A black and white void: Taake and Satanic Warmaster

A weighty, lumbering discography made up of fairly frequent releases once or twice a year is often the calling card of a subpar artist. Very rarely can someone release consistent, high quality music that regularly. The presumption that one can is either a mark of arrogance, or a compulsive need to keep putting out material of any standard just to remind people you still exist. A more challenging but noble pursuit is to sit on works, discard those that are not worthy of your best, and risk being forgotten or written off before amassing enough high quality material to release it to the world. Artists that do the opposite risk any music of worth they actually released being buried under a wash of average output. It’s as if they’re desperate to stumble on whatever original flame there was, almost as if works of actual quality occurred by mere accident.

As far as b-tier Norwegian black metal goes, Taake pretty much define mediocrity, even when compared to other contenders in the b-tier category such as Gorgoroth, Ulver, Satyricon, and 1349. But never managing the heights of ‘Antichrist’ or the tiresome lows of ‘Now Diabolical’, Taake’s career has been one of a handful of decent riffs spanning three decades, the majority of which are front loaded towards the early output. So let’s take a look at his second full length ‘Over Bjoergvin graater himmerik’ (2002) where most of the ideas are found.

Prima facie this is a tour of mid-90s runner-up black metal, hyper charged and condensed into a somewhat unfocused but nevertheless competent work. One can hear early Satyricon, Gorgoroth, Ulver; all jammed through a busy riff blender that flips and transitions at an alarming rate. The album compensates for flat and unremarkable production by never dwelling on one idea or mood throughout the course of an entire track. But when an idea is granted space to develop – mostly towards the centre of the album – intriguing narratives and chord transitions do emerge, made all the more novel by their interaction with drums that are not afraid to toy with half tempos, and the interplay of more conventional rock rhythms alongside a tremolo riffs.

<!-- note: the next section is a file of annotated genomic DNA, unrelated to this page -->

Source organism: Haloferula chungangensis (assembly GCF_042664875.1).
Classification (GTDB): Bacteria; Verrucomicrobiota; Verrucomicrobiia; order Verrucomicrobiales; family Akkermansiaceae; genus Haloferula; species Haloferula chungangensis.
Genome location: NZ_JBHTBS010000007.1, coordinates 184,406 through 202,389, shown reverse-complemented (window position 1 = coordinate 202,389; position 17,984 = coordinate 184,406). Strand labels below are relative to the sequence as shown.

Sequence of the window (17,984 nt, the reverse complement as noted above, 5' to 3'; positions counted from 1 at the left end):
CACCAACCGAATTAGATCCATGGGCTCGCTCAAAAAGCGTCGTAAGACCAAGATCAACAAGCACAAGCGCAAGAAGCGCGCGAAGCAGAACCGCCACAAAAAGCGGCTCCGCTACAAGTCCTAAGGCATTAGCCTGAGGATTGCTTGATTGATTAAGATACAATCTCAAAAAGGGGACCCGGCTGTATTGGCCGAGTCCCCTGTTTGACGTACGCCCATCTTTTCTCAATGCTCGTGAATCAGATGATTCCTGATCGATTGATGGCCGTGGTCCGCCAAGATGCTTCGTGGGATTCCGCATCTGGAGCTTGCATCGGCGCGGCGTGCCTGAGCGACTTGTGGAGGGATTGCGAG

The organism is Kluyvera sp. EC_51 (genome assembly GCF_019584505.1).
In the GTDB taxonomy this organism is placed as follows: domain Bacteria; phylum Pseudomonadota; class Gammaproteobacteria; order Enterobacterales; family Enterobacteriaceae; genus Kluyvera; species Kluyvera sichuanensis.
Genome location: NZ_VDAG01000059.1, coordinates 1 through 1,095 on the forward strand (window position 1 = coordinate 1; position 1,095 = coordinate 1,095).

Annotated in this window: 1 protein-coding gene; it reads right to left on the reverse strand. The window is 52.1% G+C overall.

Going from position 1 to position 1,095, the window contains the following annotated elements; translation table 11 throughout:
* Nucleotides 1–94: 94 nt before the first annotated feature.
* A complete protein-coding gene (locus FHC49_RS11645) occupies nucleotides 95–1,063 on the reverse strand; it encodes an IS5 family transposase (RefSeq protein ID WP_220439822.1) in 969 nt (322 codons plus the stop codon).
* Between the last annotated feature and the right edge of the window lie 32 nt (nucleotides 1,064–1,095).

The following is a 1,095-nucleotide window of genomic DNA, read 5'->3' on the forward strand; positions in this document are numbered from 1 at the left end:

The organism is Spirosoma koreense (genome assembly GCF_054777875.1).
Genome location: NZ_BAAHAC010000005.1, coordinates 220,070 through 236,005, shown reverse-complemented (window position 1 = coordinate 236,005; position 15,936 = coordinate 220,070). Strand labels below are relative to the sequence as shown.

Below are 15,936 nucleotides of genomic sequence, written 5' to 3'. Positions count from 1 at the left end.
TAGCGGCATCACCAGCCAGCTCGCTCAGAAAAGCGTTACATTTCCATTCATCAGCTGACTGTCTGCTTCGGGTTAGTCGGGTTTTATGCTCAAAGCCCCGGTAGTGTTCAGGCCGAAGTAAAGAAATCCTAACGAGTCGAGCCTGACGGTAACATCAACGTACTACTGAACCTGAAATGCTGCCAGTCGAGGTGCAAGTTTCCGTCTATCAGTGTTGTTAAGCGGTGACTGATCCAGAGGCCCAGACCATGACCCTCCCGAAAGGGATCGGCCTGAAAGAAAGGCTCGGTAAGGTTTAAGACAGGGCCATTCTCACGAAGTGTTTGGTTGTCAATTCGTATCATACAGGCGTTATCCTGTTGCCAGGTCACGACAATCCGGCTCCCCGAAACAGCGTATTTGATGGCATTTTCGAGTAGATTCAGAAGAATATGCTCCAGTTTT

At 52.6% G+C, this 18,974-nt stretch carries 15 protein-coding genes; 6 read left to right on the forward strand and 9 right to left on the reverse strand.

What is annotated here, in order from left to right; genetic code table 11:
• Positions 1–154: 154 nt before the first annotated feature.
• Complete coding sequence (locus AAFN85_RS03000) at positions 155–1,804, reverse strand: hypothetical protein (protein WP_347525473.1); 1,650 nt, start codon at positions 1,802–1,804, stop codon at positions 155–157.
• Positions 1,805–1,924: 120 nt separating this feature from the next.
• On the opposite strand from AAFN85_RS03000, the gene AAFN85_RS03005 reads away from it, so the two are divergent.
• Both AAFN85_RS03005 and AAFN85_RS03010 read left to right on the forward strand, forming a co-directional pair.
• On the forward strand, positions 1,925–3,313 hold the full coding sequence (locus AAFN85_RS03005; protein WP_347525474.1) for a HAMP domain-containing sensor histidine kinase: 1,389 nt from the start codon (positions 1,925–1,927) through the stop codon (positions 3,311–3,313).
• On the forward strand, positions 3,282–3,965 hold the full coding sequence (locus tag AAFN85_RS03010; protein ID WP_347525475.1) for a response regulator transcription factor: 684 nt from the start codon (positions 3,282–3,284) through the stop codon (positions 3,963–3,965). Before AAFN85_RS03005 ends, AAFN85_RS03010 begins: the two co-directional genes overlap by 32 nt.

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Such moments are clearly elevated from the averageness that surrounds them, yet in their present form they remain half finished potentials yet to coalesce into fully formed compositions, which would thus raise the overall quality of this music. It’s as if Hoest knows the building blocks of good compositions but either fails in the execution or grows bored before it can be brought to fruition. For instance on tracks ‘III’ and ‘IV’ we have two examples of a playful exchange of riffs that build to a finale. On ‘III’ the finale bares a relationship to what has preceded it, it makes sense within its context. Put simply it makes sense compositionally. On ‘IV’ however, Hoest goes for a pop punk riff to conclude the piece for no other reason than he clearly liked the riff but couldn’t find anywhere else to stick it in the album. The same basic technique is used on both these examples, but ‘IV’ lacks the musical foundations to hold it together, opting instead to force unrelated ideas through the same filter to disguise lack of cohesiveness.

Such an analysis may appear pedantic, but its core intention is to demonstrate why the appeal of albums such as this lack longevity. Intriguing ideas scattered throughout are hampered by lack of longform vision.